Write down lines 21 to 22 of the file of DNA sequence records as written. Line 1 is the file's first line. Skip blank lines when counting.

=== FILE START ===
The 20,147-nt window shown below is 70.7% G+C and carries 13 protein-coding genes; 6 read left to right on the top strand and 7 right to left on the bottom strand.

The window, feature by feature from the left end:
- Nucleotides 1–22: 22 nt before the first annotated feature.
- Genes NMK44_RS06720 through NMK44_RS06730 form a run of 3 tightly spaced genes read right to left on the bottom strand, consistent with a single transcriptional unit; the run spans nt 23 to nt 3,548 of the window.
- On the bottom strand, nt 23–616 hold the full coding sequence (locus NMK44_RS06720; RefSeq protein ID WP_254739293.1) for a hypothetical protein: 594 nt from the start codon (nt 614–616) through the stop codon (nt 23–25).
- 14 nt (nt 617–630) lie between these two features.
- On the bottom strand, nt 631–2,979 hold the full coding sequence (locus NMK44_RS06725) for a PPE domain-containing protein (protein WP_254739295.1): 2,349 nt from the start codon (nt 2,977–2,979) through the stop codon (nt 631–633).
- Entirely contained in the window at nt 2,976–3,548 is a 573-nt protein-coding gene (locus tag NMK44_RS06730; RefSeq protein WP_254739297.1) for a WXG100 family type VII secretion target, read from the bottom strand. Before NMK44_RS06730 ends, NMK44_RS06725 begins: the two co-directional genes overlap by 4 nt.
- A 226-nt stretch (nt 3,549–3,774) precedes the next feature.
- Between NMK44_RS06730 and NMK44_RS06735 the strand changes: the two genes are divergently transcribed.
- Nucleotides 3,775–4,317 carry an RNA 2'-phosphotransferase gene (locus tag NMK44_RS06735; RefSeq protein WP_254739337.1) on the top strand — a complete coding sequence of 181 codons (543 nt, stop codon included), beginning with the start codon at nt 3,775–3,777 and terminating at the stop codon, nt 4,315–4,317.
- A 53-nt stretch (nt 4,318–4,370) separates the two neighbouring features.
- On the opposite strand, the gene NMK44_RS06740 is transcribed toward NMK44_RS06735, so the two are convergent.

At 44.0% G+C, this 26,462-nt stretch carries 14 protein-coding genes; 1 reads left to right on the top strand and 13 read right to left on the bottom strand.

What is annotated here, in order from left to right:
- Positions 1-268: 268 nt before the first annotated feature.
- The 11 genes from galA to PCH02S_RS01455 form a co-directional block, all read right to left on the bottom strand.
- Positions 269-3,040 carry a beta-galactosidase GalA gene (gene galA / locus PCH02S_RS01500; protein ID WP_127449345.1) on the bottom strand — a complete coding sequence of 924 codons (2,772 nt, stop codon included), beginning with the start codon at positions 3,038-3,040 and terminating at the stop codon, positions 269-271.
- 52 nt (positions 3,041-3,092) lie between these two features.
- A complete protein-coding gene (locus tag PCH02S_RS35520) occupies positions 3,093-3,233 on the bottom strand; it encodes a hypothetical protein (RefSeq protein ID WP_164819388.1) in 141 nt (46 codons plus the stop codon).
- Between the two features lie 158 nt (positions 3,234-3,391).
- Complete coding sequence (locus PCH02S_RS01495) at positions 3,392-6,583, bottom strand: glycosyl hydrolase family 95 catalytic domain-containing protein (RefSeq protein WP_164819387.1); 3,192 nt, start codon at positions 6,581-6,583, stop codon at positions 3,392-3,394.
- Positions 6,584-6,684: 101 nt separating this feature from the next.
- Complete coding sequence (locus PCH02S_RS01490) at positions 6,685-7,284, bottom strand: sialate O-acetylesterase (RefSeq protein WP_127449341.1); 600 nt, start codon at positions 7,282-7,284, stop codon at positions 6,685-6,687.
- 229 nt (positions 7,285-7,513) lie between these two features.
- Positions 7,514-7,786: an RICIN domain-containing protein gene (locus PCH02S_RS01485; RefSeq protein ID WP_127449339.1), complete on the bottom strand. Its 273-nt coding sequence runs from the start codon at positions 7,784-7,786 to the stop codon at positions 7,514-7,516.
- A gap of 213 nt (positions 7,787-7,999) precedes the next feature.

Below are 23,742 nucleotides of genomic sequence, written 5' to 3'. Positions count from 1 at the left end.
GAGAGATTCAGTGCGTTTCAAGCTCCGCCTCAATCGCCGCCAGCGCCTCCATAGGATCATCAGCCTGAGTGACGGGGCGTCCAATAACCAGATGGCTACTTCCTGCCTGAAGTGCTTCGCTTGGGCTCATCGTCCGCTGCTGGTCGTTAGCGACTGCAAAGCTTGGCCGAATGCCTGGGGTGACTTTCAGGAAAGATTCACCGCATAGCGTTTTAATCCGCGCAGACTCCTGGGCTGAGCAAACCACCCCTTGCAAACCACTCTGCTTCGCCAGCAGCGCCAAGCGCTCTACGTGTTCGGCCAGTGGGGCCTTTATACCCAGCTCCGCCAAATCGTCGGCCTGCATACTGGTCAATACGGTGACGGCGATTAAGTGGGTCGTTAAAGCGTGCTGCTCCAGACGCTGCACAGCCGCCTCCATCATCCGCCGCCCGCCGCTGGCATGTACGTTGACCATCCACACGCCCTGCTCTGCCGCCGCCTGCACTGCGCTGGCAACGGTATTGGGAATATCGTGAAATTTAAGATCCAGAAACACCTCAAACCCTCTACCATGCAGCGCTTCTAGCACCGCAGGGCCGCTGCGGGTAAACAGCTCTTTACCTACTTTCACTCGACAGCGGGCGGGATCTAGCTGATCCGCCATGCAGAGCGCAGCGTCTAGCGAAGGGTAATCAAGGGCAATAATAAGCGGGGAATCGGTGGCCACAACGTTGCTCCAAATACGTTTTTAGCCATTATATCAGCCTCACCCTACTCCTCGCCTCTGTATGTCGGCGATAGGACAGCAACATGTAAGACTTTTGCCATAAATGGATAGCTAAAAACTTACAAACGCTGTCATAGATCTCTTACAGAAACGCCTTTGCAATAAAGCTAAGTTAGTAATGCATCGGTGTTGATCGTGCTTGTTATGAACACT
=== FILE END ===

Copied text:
- Between the two features lie 158 nt (positions 3,234-3,391).
- Complete coding sequence (locus PCH02S_RS01495) at positions 3,392-6,583, bottom strand: glycosyl hydrolase family 95 catalytic domain-containing protein (RefSeq protein WP_164819387.1); 3,192 nt, start codon at positions 6,581-6,583, stop codon at positions 3,392-3,394.